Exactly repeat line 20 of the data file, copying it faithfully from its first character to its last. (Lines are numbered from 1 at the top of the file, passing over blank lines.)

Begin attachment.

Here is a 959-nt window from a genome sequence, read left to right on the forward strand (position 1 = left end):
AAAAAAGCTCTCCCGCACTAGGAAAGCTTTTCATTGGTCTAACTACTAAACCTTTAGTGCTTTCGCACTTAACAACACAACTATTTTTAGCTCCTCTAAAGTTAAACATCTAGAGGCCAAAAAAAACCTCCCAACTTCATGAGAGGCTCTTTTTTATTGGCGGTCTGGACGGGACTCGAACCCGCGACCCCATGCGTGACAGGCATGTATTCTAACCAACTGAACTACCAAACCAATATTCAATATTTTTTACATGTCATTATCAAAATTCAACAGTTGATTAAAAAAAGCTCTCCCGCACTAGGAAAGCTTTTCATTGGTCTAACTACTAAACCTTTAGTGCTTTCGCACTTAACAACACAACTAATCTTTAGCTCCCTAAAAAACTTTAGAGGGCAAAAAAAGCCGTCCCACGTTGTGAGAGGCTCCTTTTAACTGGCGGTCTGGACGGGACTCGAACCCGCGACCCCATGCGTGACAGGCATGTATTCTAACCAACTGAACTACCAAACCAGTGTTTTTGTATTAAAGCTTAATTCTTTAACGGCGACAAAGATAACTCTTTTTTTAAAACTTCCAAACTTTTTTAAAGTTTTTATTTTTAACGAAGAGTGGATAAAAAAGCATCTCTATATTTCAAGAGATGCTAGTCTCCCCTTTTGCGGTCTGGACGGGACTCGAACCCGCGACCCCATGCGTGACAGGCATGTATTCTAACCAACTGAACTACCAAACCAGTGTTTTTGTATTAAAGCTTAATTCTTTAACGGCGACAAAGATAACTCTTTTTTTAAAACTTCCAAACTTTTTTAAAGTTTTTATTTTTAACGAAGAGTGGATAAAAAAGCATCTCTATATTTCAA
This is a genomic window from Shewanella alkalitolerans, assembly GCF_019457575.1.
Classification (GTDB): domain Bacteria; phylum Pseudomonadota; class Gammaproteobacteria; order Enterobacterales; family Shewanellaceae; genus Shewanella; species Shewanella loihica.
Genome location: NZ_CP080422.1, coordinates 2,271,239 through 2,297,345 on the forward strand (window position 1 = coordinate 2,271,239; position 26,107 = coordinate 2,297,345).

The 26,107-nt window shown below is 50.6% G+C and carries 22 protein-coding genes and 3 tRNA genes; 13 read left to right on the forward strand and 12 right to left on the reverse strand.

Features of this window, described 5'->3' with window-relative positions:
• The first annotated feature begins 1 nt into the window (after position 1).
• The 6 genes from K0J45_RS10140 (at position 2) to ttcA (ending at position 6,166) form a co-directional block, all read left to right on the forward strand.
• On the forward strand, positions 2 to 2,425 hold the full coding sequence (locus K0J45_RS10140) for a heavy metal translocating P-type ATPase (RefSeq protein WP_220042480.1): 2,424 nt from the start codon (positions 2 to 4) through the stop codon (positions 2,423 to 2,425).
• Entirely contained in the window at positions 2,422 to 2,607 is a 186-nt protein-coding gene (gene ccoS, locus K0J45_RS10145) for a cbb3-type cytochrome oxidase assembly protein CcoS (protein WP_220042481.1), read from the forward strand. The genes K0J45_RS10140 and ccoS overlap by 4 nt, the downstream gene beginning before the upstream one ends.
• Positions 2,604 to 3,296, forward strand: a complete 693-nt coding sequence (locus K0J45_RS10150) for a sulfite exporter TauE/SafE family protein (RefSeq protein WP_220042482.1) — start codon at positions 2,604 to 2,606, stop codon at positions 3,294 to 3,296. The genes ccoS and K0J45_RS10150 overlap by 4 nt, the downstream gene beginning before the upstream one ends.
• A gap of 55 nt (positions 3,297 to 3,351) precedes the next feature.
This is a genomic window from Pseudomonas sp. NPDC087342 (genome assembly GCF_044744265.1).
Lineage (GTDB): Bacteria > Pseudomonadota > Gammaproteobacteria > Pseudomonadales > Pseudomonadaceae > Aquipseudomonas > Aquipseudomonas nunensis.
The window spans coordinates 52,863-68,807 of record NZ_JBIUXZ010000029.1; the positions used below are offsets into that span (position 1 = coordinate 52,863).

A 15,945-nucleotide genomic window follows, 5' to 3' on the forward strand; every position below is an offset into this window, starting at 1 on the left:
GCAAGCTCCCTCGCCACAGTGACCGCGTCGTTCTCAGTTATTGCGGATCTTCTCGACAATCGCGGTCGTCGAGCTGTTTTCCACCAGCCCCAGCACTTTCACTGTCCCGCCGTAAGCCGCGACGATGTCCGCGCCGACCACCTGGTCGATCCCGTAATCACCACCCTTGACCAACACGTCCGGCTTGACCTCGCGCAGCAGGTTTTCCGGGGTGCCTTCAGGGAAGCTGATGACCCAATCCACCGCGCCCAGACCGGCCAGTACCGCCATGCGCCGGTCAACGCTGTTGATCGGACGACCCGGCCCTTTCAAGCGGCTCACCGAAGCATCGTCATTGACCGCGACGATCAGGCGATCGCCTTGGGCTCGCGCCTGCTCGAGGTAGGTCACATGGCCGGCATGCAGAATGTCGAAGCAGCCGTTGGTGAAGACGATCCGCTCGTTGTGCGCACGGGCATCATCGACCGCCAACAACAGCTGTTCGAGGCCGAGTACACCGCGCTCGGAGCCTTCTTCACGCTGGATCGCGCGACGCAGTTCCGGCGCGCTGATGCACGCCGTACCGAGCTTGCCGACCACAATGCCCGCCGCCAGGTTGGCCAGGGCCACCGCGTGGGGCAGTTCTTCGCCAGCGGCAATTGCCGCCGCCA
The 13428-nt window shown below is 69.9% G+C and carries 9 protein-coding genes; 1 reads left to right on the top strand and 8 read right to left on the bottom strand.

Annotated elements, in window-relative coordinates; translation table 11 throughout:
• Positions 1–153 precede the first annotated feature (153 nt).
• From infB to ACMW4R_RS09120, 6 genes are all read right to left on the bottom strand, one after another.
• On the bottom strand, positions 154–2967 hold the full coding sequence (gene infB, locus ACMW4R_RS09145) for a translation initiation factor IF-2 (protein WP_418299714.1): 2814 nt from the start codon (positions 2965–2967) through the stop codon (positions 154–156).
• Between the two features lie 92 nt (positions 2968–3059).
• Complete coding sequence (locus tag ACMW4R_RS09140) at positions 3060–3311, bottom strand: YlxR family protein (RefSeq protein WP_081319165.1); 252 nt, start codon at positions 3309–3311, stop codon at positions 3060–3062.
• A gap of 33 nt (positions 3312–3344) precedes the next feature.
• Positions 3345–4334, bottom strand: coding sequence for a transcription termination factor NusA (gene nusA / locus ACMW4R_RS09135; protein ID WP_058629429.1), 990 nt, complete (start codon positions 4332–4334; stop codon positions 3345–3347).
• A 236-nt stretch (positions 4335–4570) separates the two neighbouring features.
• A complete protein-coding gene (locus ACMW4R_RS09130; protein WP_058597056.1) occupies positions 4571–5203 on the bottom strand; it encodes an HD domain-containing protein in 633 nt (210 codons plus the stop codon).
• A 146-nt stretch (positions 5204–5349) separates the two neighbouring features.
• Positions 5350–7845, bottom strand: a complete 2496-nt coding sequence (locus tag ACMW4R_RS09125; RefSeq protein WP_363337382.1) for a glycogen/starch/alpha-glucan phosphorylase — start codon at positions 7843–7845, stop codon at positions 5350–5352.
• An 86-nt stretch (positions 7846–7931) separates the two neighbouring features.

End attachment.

Annotated elements, in window-relative coordinates; translation table 11 throughout: